It’s a legitimate question, as the fate of not just one or two, but three divisions could rest on the shoulders of Conor McGregor and Nate Diaz at UFC 196…
The lead up to UFC 196 was marred with injury when Rafael dos Anjos broke his foot training for Conor McGregor and was forced to withdraw from this weekend’s (Saturday March 5, 2016) pay-per-view main event.
Suddenly the card was under serious threat of unravelling and the search for McGregor’s stand-in opponent was on with under two weeks left to fight date. The ironic similarities between UFC 196 and the UFC 189 saga were obvious.
In stepped Stockton bad boy Nate Diaz, and suddenly a battle of trash talkers would headline UFC 196, which, for the most part, has been massively entertaining.
But there was one caveat from the camp of Diaz, as they weren’t willing to cut down to lightweight on such short notice so the fight had to take place at welterweight. A fair enough statement, but the ramifications of this move up of two weight classes for featherweight champ ‘The Notorious’ could be felt in no small amount by three of the UFC’s most popular divisions.
As McGregor makes his 170-pound debut, consider this; how well will his body adapt from being molded to that of a welterweight competitor, to cutting straight back down to featherweight for his next fight?
Probably not very well, and with the original booking of dos Anjos still potentially looming, it’s likely that he’ll be facing the Brazilian lightweight boss in his next fight. For the line of featherweight contenders and the ex-champion Jose Aldo, this is not an exciting prospect.
So already you see the complications for the featherweight class, but what about lightweight?
If you remember, in recent weeks McGregor said he wants to fight Robbie Lawler for the welterweight belt at UFC 200. That statement may not hold weight in the myriad of trash talk going on recently, but remember how he called out the lightweight champion before thumping Aldo, and look what happened there.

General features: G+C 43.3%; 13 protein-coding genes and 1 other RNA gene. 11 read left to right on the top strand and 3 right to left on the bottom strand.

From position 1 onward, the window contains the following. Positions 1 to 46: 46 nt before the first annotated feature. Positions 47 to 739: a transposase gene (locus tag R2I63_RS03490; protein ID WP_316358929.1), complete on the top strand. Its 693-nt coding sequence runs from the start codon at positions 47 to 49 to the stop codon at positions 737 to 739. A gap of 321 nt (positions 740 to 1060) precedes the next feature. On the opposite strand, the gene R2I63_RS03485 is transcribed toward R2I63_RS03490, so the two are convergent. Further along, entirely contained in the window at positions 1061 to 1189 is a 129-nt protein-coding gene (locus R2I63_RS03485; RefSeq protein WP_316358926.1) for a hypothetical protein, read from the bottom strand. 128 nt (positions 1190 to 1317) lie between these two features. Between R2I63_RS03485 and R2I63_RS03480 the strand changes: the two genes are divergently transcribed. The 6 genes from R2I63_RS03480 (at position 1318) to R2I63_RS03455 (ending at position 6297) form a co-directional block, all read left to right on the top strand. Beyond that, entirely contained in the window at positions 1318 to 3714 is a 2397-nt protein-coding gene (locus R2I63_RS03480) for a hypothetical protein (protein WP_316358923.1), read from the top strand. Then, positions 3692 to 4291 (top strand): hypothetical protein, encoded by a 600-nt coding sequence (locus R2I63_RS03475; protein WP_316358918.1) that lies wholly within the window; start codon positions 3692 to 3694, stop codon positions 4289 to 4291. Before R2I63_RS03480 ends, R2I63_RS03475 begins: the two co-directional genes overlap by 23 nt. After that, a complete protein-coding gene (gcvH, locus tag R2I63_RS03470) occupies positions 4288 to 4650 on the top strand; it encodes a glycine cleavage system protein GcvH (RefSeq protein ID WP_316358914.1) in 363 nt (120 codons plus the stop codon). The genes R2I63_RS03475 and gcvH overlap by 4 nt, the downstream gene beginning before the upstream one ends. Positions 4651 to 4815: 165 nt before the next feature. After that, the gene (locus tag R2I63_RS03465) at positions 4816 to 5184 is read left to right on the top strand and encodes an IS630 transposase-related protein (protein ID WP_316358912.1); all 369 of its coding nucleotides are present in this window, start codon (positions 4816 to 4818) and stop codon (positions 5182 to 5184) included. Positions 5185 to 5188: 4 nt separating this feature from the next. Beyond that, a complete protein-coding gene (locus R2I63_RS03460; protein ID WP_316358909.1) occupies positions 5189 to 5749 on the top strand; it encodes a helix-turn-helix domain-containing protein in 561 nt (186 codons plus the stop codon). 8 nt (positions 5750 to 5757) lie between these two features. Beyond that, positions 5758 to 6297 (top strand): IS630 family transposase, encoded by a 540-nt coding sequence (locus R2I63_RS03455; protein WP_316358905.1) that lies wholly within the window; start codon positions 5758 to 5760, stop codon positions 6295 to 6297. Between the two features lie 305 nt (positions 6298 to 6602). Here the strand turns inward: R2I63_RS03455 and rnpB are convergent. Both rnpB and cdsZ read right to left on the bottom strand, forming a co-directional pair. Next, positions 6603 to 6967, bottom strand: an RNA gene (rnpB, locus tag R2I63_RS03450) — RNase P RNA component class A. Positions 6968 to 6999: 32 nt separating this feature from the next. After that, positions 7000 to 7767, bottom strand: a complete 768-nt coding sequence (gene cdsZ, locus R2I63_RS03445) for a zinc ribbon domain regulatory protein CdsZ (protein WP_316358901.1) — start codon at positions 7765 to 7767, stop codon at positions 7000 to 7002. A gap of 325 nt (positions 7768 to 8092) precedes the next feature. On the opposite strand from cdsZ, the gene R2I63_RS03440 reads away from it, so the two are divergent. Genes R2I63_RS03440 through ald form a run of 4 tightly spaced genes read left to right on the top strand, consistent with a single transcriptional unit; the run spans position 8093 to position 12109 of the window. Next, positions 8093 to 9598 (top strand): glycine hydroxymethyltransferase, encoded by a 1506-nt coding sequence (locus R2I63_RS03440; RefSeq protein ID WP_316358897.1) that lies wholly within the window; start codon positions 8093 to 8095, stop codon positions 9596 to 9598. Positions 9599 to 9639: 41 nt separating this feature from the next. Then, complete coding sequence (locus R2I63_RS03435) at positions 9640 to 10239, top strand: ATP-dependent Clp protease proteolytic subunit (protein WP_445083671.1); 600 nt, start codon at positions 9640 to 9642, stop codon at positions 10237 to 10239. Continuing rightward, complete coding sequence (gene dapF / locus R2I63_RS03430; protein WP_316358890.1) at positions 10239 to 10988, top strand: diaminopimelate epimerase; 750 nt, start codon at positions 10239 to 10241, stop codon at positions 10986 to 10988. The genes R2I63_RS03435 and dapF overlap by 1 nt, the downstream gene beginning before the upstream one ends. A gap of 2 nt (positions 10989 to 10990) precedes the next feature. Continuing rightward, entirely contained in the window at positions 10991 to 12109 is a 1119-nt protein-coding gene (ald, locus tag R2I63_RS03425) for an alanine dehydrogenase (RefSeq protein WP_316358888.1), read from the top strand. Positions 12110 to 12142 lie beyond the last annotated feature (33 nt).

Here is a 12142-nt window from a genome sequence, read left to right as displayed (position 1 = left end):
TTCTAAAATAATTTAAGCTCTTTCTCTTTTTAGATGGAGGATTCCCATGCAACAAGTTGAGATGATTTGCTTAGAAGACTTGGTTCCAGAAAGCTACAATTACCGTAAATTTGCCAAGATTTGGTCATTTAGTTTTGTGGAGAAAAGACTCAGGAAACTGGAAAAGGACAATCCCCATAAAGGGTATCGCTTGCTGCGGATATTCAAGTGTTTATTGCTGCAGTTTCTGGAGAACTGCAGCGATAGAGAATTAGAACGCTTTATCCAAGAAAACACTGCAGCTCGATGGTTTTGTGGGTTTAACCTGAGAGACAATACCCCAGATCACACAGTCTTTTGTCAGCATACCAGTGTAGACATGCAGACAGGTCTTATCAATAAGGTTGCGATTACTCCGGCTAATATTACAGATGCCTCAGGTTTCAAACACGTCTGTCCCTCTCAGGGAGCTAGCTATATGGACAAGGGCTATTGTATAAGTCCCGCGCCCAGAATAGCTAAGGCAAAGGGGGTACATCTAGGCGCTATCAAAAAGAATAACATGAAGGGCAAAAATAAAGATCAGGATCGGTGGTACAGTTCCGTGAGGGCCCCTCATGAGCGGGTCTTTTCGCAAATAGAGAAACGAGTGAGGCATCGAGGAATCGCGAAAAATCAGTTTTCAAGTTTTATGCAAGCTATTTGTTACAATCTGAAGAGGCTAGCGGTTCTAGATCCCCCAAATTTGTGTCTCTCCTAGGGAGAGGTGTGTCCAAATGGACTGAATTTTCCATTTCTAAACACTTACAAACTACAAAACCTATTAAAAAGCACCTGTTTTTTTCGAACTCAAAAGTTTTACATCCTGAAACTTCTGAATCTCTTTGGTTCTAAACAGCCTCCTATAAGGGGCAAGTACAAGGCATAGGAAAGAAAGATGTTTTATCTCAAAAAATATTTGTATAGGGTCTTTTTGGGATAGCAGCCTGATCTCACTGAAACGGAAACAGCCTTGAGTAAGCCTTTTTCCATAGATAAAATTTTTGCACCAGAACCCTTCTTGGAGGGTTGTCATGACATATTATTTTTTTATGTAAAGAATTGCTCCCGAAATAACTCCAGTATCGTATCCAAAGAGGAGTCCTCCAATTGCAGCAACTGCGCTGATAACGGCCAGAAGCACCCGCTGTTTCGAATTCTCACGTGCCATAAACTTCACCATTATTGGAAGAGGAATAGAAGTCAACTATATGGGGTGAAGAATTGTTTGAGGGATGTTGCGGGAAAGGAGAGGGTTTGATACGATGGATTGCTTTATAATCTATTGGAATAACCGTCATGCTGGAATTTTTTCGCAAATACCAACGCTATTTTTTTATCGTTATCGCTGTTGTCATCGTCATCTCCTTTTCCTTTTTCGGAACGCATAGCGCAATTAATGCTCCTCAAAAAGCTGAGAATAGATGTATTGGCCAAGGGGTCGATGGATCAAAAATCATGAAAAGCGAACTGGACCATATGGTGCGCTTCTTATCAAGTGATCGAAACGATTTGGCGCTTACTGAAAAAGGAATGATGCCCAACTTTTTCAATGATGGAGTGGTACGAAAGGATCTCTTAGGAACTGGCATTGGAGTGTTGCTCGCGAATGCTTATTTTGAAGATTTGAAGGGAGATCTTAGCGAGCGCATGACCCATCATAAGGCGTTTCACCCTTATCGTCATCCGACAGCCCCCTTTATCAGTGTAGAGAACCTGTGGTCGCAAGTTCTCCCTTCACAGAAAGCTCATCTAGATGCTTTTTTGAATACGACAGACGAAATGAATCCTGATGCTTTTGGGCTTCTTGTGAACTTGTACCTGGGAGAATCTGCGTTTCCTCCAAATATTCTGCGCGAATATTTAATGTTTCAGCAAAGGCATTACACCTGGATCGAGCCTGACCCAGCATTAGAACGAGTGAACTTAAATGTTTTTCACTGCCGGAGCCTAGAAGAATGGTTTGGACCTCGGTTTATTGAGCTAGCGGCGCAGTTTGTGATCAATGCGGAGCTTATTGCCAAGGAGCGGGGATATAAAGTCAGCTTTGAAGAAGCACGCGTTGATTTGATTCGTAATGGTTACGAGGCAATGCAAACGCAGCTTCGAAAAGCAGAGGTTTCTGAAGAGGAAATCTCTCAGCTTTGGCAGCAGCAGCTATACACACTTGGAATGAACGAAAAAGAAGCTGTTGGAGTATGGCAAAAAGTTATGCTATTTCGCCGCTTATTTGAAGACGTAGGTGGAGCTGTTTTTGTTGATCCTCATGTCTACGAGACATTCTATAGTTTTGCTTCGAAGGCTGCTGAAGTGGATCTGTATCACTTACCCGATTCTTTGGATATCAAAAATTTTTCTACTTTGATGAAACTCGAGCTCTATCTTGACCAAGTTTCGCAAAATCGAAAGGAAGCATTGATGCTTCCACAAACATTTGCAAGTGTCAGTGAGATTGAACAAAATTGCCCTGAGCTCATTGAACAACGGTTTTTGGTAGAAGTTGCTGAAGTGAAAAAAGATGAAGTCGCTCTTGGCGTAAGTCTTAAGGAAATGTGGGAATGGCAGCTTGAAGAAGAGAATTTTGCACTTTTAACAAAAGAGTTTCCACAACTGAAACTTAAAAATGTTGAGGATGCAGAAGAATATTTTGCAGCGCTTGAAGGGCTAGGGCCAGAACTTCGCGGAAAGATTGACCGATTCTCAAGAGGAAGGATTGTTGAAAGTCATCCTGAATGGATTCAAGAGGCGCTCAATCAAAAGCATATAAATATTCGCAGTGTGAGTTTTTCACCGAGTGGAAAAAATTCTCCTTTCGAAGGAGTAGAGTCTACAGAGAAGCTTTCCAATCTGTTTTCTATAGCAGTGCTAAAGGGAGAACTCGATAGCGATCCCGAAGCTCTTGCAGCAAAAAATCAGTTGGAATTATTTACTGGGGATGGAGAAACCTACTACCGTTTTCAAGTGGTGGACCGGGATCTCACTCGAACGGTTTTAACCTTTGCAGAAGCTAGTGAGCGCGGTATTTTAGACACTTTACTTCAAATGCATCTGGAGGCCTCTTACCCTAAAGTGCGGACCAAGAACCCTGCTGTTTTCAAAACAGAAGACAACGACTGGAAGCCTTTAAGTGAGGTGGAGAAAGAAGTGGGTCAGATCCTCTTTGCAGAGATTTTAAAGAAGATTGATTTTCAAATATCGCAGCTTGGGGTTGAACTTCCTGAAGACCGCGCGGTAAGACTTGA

So conceivably two divisions could be put completely on hold, as could the top contenders at welterweight if McGregor faces Lawler next, but that could also depend on when dos Anjos is healthy to defend.
And so we come to the crux of the article, what happens if Nate Diaz destroys Conor McGregor at UFC 196?
Read On TO Find Out….
Diaz, much like Chad Mendes before him at UFC 189, has all the tools required to take on (and maybe even take out) McGregor, and could play spoiler to the UFC’s party. The promotion has a sure bet when plugging money in to the ‘Notorious’ hype train, and as long as he keeps winning, the UFC are going to have little choice but to grant his every wish.
As previously mentioned though, this could easily come back to bite the UFC in the butt in terms of legitimacy, the rankings, and perhaps even losing fighters to promotions like Bellator in hopes of actually getting a title fight.
So if the younger Diaz comes along and gets a submission, knockout or dominant decision over McGregor, who’s thus far untouched in the UFC, what will this mean for the big picture?
There could be pros and cons for everyone involved if this scenario occurs, and funnily enough, it could be the featherweight division that benefits most from a Stockton win. McGregor’s stock would undoubtedly fall if he’s taken out by the late substitute Diaz, and the prospect of him fighting dos Anjos would suddenly become a lot less appealing.
But how will weight cuts impact this scenario?
Read on to hear my opinion on conor going back to 145
A loss to Diaz could make the trip back to featherweight the only viable option for McGregor, but we’ve seen how brutal that cut was for him in the past, and you have to imagine that one day it will just become too much. A loss to Diaz would also rule out a title fight against ‘Ruthless,’ but then common sense and rightful contenders are clearly quite low down on the list of priorities for the UFC, so don’t place your bets too soon. It’s staggering to see the impact that one man has over so many fighters in the UFC.
There are many cases of sour grapes in the promotion right now that have their future plans resting on the result of McGregor vs. Diaz, but can we really blame them for being upset?
Guys like Frankie Edgar, a former champion that’s spilled blood on the UFC canvas for years, are basically getting thrown under the bus by Dana White, and for what? It may seem opinionated to say, but the UFC needs to put an interim belt in place at 145 pounds ASAP.
As previously stated, there’s always a chance the promotion could overlook a loss to Diaz in making the RDA fight at UFC 198, and with the ex-champ Aldo and Edgar ready to burn, it would seem like the right thing to do.
We all know what happens if McGregor destroys Diaz, and that’s pretty much whatever the Irishman wants, whether that’s a lightweight or welterweight title fight.
But what happens if Diaz destroys McGregor? Well, he just might restore order to the featherweight category, or send ‘The Notorious’ down to lightweight, but even if he gets wrecked hard, we won’t have heard the last of McGregor by a long way.
So strap in.